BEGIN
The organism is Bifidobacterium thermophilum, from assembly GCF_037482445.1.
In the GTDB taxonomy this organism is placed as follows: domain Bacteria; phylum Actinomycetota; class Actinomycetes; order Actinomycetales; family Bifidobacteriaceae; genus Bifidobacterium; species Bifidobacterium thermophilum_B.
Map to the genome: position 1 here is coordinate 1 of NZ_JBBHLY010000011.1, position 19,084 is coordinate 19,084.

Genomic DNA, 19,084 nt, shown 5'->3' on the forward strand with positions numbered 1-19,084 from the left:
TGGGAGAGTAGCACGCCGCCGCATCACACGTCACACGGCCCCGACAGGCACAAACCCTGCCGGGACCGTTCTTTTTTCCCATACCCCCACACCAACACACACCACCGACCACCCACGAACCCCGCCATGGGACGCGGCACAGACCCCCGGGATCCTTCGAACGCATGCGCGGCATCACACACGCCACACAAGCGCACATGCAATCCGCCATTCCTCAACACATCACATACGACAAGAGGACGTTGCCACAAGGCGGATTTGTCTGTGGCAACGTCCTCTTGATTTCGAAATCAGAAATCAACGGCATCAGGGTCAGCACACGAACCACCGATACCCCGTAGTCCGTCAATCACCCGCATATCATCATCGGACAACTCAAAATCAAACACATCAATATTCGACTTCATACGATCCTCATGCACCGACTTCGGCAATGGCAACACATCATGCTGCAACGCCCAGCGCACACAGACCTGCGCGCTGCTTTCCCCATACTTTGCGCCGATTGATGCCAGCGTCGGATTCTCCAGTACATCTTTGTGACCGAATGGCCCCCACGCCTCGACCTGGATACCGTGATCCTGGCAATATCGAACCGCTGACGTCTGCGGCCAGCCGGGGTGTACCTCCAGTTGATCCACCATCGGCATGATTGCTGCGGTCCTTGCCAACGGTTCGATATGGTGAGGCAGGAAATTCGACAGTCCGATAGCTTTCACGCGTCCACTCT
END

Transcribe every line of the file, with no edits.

The organism is Bifidobacterium thermophilum, from assembly GCF_037482445.1.
In the GTDB taxonomy this organism is placed as follows: domain Bacteria; phylum Actinomycetota; class Actinomycetes; order Actinomycetales; family Bifidobacteriaceae; genus Bifidobacterium; species Bifidobacterium thermophilum_B.
Map to the genome: position 1 here is coordinate 1 of NZ_JBBHLY010000011.1, position 19,084 is coordinate 19,084.

Genomic DNA, 19,084 nt, shown 5'->3' on the forward strand with positions numbered 1-19,084 from the left:
TGGGAGAGTAGCACGCCGCCGCATCACACGTCACACGGCCCCGACAGGCACAAACCCTGCCGGGACCGTTCTTTTTTCCCATACCCCCACACCAACACACACCACCGACCACCCACGAACCCCGCCATGGGACGCGGCACAGACCCCCGGGATCCTTCGAACGCATGCGCGGCATCACACACGCCACACAAGCGCACATGCAATCCGCCATTCCTCAACACATCACATACGACAAGAGGACGTTGCCACAAGGCGGATTTGTCTGTGGCAACGTCCTCTTGATTTCGAAATCAGAAATCAACGGCATCAGGGTCAGCACACGAACCACCGATACCCCGTAGTCCGTCAATCACCCGCATATCATCATCGGACAACTCAAAATCAAACACATCAATATTCGACTTCATACGATCCTCATGCACCGACTTCGGCAATGGCAACACATCATGCTGCAACGCCCAGCGCACACAGACCTGCGCGCTGCTTTCCCCATACTTTGCGCCGATTGATGCCAGCGTCGGATTCTCCAGTACATCTTTGTGACCGAATGGCCCCCACGCCTCGACCTGGATACCGTGATCCTGGCAATATCGAACCGCTGACGTCTGCGGCCAGCCGGGGTGTACCTCCAGTTGATCCACCATCGGCATGATTGCTGCGGTCCTTGCCAACGGTTCGATATGGTGAGGCAGGAAATTCGACAGTCCGATAGCTTTCACGCGTCCACTCT